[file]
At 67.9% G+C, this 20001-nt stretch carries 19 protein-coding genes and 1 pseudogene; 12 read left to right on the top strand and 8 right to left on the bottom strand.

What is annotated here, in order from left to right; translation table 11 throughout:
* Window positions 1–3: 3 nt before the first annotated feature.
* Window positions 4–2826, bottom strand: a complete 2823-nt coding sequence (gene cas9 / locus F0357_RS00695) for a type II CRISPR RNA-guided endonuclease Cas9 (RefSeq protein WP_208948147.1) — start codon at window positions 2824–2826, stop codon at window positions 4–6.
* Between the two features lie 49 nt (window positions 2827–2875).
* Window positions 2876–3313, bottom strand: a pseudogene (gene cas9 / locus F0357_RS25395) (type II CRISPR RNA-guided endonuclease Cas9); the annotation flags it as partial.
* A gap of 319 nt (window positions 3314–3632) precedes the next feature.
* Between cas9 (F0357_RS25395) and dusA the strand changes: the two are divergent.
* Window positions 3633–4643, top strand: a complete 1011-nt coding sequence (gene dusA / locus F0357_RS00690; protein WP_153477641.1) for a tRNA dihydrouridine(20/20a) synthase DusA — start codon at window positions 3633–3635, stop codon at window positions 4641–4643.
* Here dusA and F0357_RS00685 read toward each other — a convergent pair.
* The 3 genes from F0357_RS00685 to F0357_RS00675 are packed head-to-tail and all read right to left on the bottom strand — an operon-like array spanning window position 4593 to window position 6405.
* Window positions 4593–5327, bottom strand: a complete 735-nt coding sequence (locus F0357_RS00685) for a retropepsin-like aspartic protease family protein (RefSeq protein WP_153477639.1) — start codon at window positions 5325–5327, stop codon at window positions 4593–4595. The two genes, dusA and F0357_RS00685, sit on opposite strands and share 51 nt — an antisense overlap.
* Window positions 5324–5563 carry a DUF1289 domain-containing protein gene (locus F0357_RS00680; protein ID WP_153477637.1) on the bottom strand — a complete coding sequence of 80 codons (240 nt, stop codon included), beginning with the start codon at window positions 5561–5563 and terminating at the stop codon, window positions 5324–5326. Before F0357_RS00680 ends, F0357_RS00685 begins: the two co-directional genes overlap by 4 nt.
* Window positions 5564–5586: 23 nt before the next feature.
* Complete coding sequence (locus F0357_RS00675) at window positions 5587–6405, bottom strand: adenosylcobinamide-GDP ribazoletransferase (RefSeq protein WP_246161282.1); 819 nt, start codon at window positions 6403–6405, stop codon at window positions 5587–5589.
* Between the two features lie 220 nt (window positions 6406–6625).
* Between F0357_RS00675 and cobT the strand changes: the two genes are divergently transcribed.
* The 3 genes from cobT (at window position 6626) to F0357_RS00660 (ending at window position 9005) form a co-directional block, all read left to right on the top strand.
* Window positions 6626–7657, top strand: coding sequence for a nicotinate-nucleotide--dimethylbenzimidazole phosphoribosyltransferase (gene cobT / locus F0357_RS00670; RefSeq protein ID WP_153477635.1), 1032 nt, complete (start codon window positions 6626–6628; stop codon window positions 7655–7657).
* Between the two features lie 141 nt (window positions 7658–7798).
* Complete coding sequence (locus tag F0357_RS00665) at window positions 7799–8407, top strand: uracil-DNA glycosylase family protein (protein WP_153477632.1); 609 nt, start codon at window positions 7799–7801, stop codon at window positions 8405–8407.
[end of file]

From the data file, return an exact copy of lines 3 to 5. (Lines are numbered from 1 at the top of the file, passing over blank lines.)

* Window positions 1–3: 3 nt before the first annotated feature.
* Window positions 4–2826, bottom strand: a complete 2823-nt coding sequence (gene cas9 / locus F0357_RS00695) for a type II CRISPR RNA-guided endonuclease Cas9 (RefSeq protein WP_208948147.1) — start codon at window positions 2824–2826, stop codon at window positions 4–6.
* Between the two features lie 49 nt (window positions 2827–2875).